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Opinion on this build, all compatible

Last response: in Systems
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February 26, 2012 1:26:30 PM

the innards look good - 2 things i'd change:

- PSU too powerful - all you need is a good 550W-600W one

- case is pretty cheap and flimsy for what you're building - i'd go with something like the Antec 300 Two (has front USB 3.0 too)
February 26, 2012 2:15:24 PM

wasupmike said:
the innards look good - 2 things i'd change:

- PSU too powerful - all you need is a good 550W-600W one

- case is pretty cheap and flimsy for what you're building - i'd go with something like the Antec 300 Two (has front USB 3.0 too)


only thing is i plan to SLI dat *** when i have the money :) 
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February 26, 2012 2:19:08 PM

benjrozz said:
only thing is i plan to SLI dat *** when i have the money :) 


I am not much in favor of sli if a great single card will do the job.

Here is why:

a) How good do you really need to be?
A single GTX560 or 6870 can give you great performance at 1920 x 1200 in most games.

A single GTX560ti or 6950 will give you excellent performance at 1920 x 1200 in most games.
Even 2560 x 1600 will be good with lowered detail.
A single 7970 is about as good as it gets.

Only if you are looking at triple monitor gaming, then sli/cf will be needed.
Even that is now changing with triple monitor support on top end cards.

b) The costs for a single card are lower.
You require a less expensive motherboard; no need for sli/cf or multiple pci-e slots.
Even a ITX motherboard will do.

Your psu costs are less.
A GTX560ti needs a 450w psu, even a GTX580 only needs a 600w psu.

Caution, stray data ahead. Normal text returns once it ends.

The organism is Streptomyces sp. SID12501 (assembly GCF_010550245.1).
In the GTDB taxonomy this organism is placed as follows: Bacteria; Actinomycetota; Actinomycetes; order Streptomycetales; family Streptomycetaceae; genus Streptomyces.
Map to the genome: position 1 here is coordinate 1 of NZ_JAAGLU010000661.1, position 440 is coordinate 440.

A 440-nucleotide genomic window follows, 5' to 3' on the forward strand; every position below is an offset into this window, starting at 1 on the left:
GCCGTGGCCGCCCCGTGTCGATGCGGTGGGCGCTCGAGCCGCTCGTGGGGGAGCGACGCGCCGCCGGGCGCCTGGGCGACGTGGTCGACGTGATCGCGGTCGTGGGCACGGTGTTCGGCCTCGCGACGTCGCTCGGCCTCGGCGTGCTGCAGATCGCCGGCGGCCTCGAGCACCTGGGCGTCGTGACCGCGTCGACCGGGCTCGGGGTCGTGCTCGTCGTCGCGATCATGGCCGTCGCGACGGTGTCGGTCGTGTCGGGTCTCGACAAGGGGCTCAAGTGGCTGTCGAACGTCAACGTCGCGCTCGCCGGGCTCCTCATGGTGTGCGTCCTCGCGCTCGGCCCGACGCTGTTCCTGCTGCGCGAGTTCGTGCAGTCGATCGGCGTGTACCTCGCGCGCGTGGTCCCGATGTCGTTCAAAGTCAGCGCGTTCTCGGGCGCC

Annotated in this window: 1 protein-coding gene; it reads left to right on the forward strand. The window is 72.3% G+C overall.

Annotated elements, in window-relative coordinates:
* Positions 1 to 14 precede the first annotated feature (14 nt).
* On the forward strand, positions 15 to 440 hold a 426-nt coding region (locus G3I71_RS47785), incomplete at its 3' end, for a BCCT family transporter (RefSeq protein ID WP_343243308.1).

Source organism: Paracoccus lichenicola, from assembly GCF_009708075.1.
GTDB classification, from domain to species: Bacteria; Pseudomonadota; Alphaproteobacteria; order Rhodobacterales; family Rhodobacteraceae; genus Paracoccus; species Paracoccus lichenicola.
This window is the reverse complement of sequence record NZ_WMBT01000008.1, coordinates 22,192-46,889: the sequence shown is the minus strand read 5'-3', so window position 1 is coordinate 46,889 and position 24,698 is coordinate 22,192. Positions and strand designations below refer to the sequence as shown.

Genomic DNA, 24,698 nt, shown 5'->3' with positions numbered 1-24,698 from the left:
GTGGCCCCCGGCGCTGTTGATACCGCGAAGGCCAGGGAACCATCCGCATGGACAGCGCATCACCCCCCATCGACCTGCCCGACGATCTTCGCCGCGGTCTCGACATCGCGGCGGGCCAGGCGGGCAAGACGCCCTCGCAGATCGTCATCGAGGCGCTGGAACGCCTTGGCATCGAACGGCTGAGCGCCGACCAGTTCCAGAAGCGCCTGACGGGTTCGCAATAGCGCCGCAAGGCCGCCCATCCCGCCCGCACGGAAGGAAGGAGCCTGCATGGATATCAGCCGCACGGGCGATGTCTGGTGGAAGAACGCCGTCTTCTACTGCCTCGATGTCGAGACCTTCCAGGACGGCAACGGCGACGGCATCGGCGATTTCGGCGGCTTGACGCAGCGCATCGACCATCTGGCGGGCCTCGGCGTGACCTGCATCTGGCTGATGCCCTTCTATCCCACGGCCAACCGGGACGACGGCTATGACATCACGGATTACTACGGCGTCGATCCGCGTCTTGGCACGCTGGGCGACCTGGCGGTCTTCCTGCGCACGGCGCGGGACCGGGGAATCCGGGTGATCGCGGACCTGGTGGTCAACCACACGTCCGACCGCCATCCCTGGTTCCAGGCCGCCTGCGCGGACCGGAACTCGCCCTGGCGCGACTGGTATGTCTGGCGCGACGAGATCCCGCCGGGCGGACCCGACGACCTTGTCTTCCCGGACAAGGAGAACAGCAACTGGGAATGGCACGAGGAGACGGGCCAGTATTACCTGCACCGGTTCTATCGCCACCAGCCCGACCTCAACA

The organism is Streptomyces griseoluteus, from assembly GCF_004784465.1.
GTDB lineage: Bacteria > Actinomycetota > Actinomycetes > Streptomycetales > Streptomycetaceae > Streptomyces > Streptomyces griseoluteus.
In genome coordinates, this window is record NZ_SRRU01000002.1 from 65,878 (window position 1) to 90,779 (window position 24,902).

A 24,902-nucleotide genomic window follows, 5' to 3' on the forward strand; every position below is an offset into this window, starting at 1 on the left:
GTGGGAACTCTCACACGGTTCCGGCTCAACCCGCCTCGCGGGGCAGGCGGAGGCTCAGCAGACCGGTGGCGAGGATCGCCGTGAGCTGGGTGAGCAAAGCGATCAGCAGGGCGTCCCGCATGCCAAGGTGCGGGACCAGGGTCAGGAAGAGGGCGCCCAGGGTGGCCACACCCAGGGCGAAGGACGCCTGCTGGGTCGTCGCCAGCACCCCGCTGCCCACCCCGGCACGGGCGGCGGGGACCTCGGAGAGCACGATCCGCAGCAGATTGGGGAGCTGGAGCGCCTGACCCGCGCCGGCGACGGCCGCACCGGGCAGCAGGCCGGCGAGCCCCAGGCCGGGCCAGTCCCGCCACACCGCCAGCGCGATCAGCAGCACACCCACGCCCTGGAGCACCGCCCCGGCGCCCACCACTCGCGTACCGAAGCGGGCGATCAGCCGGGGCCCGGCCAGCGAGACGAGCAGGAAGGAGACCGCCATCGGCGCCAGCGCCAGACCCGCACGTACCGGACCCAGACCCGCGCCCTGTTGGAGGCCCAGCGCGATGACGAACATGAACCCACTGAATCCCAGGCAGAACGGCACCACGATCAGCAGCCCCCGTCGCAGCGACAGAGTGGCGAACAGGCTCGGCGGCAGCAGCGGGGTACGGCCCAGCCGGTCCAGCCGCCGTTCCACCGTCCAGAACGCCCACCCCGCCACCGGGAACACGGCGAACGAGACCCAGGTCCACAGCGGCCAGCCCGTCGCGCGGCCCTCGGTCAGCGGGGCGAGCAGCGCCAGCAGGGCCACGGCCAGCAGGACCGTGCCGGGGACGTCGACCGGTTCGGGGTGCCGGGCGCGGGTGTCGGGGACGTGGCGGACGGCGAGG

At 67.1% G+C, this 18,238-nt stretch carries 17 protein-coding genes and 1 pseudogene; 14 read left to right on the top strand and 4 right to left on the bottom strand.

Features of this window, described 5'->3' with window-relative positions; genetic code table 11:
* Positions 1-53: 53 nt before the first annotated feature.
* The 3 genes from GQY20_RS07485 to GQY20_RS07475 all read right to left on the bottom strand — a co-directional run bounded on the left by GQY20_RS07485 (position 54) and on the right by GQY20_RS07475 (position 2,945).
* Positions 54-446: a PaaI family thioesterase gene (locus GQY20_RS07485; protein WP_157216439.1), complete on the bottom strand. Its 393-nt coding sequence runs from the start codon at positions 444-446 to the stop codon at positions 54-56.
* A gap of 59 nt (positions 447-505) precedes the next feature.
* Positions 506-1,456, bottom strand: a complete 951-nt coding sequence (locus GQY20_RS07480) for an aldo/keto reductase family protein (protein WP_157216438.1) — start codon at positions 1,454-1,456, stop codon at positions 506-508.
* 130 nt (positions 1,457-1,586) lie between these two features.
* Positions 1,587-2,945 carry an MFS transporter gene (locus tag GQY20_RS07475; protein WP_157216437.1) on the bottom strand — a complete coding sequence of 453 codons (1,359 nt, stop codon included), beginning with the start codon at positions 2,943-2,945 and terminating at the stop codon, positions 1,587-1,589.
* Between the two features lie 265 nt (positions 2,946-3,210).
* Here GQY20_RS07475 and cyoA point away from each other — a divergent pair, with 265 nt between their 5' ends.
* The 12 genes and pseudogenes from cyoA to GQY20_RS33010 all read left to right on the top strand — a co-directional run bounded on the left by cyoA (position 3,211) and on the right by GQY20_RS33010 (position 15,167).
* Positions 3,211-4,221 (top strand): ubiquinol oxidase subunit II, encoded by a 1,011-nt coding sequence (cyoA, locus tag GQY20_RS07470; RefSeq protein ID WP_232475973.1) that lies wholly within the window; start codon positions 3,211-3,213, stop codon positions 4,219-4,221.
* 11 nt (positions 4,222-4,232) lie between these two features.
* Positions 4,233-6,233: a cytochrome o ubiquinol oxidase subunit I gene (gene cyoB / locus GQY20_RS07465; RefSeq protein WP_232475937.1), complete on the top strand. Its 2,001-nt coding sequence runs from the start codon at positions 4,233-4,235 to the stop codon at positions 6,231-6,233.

When you add another card to the mix, plan on adding 150-200w to your psu requirements.

Case cooling becomes more of an issue with dual cards.
That means a more expensive case with more and stronger fans.
You will also look at more noise.

c) Dual cards do not always render their half of the display in sync, causing microstuttering. It is an annoying effect.
The benefit of higher benchmark fps can be offset, particularly with lower tier cards.
Read this: http://www.tomshardware.com/reviews/radeon-geforce-stut...

d) dual card support is dependent on the driver. Not all games can benefit from dual cards.


e) cf/sli up front reduces your option to get another card for an upgrade. Not that I suggest you plan for that.
It will often be the case that replacing your current card with a newer gen card will offer a better upgrade path.
February 26, 2012 2:56:45 PM

agreed ^ if you're investing in a video card at the ~$200 range, then it will be able to handle pretty much anything these days with 1 x monitor... and by the time it won't be able to handle your needs - it would be much wiser at that future time, to invest in whatever the latest generation ~$200 card is at the time, rather than SLI-ing your current one - with all the downfalls that come with 2 x cards (more power, more noise, less compatibility)

if you're going to use 2 x cards - best to do it from the start, if not - buy the best one you can afford now... then the best one you can afford in the future when in need of an upgrade
!